Tempier defies all rules of the rosé category. In 1941, the domaine just about single-handedly petitioned the Bandol appellation into existence. While there's a push each year to get the new vintage of their rosé on the market to quench the ever-increasing thirst of summer's appetite, the best of Tempier's rosé is always yet to come through bottle development.
That's why today I'm happy to offer the 2018 & 2016 Tempier Rosé, complete with special pricing on mixed 4-packs.
The blend of the rosé is 55% Mourvèdre, 25% Grenache, and 20% Cinsault, planted on limestone and clay just above the Mediterranean coast. Much of the secret of this highly coveted pink is in its ability to transform over time, continuing to hold onto that critical freshness. Visiting the domaine in July 2016 again proved these back vintage rosés and reds deserve their place atop France's hierarchy of cherished estates.
The southern Rhone valley is home to Grenache-dominant blends, and it's Châteauneuf-du-Pape where these wild strawberry, white pepper-spiced, and gamey reds reach their apex. The perfect exposition and drainage from vineyards perched high on the hill in Châteauneuf-du-Pape make for the most thrilling and age-worthy wines of the entire southern Rhone.
The style of CdP has been one of ever-growing power and ripeness. The hot temperatures here have a tendency to give these blends roasted fruit notes. The prominent gallet river stones have a large role in this, as they absorb daytime heat and reverberate it upward to the hanging clusters even through the night. This is where sand enters the equation.
Rare pockets of sand-dominant parcels give a decidedly different quality to the wines - one marked by elegance, racy structure, and a more quiet purity, void of any sense of stewed or baked fruits. And, in these small zones few producers have garnered more respect and praise than Laurent Charvin.
Today, I'm happy to offer the 2016 Domaine Charvin Chateauneuf du Pape & 2017 Côtes du Rhone Le Poutet.
* The appellation originally received its name when Pope John XXII relocated in 1309 from Rome to Avignon and constructed "the new home of the pope", or Châteauneuf-du-Pape. At this time the wines of Burgundy were more likely served to the pontiff, but things quickly changed when the pope familiarized himself with the Grenache, Mourvèdre, and Syrah blends from Avignon's most revered hillside vineyards.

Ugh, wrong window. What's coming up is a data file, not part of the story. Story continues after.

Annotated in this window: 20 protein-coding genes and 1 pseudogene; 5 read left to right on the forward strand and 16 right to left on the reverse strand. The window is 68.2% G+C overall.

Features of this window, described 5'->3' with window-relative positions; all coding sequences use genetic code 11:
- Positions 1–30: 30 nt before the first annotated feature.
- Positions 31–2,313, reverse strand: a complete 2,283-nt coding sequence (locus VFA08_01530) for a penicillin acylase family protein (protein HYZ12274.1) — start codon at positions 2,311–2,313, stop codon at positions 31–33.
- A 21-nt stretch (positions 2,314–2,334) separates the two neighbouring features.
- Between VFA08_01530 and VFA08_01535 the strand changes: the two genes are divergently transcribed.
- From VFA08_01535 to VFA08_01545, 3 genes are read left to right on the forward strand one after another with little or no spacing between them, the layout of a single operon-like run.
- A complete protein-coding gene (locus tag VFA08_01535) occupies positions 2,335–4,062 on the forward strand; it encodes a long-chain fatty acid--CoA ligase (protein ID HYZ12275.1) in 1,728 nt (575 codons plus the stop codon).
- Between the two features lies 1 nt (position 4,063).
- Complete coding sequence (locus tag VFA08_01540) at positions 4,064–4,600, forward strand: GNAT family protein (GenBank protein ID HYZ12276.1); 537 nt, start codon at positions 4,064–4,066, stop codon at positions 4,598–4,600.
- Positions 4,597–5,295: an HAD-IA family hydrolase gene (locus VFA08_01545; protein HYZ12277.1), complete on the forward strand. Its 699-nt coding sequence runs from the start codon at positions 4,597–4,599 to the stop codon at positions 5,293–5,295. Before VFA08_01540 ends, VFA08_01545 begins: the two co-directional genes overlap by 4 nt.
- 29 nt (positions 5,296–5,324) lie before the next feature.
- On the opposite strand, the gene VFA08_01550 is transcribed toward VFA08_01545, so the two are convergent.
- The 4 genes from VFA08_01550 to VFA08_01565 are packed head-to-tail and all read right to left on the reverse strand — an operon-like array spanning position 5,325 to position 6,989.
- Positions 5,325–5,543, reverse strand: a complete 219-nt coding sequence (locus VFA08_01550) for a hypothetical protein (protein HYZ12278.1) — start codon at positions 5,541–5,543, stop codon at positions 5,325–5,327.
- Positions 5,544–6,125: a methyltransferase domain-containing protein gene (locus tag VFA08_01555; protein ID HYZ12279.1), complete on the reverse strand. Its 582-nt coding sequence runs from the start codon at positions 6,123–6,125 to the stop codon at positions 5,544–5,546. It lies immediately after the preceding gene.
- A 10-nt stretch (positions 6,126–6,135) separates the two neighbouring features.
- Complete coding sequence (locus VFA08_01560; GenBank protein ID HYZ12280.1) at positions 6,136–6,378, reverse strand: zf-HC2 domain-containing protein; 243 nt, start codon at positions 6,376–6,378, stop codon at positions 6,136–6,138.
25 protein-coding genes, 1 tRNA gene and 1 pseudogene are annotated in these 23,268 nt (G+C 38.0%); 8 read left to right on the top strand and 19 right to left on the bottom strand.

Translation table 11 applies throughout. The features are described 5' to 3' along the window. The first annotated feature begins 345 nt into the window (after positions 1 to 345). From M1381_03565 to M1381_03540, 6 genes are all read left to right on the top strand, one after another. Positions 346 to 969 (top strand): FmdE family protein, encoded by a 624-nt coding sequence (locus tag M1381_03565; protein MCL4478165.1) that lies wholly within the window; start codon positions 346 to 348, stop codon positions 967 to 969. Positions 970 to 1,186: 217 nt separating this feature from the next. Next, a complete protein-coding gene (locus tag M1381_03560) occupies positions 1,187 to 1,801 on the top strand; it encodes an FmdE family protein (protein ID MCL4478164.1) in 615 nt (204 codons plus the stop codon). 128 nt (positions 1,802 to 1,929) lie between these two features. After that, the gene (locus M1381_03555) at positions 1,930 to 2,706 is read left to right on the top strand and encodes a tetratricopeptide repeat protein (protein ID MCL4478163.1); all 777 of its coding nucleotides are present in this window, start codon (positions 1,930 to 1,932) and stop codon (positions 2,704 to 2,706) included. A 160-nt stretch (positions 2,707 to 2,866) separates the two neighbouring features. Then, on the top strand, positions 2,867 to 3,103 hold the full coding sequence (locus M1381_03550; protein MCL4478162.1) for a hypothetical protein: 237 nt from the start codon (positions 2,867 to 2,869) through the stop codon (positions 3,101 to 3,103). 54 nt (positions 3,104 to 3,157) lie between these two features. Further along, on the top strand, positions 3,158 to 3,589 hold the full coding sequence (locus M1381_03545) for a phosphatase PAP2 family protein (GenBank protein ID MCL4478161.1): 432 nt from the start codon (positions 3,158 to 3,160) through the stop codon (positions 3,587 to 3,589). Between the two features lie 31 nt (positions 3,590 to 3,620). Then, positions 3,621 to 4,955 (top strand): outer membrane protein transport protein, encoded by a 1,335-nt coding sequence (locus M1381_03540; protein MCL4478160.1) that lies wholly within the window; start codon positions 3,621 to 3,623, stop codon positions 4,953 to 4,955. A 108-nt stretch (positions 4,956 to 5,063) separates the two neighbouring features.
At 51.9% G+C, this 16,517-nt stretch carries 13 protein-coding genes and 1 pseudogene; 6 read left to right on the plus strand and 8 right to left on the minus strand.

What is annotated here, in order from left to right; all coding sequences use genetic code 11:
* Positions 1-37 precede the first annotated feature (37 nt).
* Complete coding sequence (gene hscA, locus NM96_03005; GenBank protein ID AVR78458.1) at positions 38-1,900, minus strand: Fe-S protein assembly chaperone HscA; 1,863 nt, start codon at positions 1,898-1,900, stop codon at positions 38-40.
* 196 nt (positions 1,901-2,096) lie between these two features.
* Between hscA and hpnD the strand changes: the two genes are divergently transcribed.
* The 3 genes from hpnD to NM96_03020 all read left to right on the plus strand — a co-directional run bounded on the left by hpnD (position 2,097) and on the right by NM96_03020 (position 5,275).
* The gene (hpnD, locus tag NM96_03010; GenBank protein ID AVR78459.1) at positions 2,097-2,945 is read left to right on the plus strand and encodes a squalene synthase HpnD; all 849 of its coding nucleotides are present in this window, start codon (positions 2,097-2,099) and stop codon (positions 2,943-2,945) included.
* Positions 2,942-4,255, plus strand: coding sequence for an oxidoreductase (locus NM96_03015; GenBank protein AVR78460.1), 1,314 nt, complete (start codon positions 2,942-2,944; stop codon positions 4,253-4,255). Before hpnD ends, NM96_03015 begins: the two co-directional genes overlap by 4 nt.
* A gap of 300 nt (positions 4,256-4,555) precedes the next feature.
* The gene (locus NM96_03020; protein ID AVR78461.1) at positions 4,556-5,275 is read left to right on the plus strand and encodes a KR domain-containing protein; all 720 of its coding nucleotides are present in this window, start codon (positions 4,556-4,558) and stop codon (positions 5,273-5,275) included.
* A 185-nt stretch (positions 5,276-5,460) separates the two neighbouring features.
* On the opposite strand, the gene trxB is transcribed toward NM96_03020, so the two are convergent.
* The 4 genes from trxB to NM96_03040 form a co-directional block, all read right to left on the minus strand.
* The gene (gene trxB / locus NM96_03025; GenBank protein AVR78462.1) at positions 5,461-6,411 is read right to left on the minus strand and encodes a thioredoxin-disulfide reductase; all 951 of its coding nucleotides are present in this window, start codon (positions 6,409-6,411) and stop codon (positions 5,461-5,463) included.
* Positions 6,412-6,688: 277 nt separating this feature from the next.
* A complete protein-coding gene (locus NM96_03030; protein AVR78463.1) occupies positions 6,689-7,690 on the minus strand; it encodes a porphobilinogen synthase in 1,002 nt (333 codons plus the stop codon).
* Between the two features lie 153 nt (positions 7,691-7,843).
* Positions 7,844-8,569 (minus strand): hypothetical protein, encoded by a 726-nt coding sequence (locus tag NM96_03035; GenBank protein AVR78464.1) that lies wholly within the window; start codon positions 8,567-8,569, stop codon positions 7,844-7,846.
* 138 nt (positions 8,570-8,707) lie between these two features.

Laurent Charvin took over this 6th generation domaine in 1990 and that's when the magic truly started. Unlike most producers, Laurent chose whole cluster fermentation and has stuck with bottling only one Châteauneuf-du-Pape - no reserve, no spéciale cuvée, no old-vine bottling. Why should an estate's hallmark wine suffer by taking the best components out to bottle on its own? So, the sole CdP bottling here is always a masterpiece year in, year out. But, 2016 is simply a dream year for the southern Rhône, and not since 2010 have we seen something this pitch-perfect.
The domaine is located in the northwest of the appellation. With sandy soils and northern exposure (mitigating the sun's influence), the wines here take on a different quality than is the norm in CdP.
Farming of these 60-year-old average vines is organic, with a blend usually of 85% Grenache, 5% Mourvèdre, 5% Syrah, and 5% Vaccarèse. The wines are fermented with stems and aged in concrete tanks. This approach to elévage works really well to preserve brightness and verve in the wines that otherwise may easily fall by the waist side.
Laurent's wines are seamless, spicy, and posses an elusive purity not often found in CdP. They always show of dark raspberry, asian spices, with smokey and wild floral notes. These are absolutely singular expressions Châteauneuf-du-Pape and each release quickly sells out from importer Weygandt-Metzler. Quantities are very limited.
"With a mere three and a half hectares of vines, all of them in Côte-Rôtie, the Levets' wines will never be especially easy to find, but they have become a beacon for fans of traditional renditions of the appellation." - Josh Reynolds of Vinous (April 2017)
Today, I'm happy to offer the top 2016 Côte Rôtie from Bernard Levet, La Chavaroche, sourced from a 1.4 hectare portion within the Côte Brune.
Levet has been the standard bearer for ultra-traditional Côte Rôtie since Neal Rosenthal began importing the wines in the early 80's. Rosenthal's words on Bernard and Nicole Levet have always stuck with me, declaring these the best and most carefully tended to vines in his iconic portfolio, one filled with names like Fourrier, Jacques Carillon, and Paolo Bea.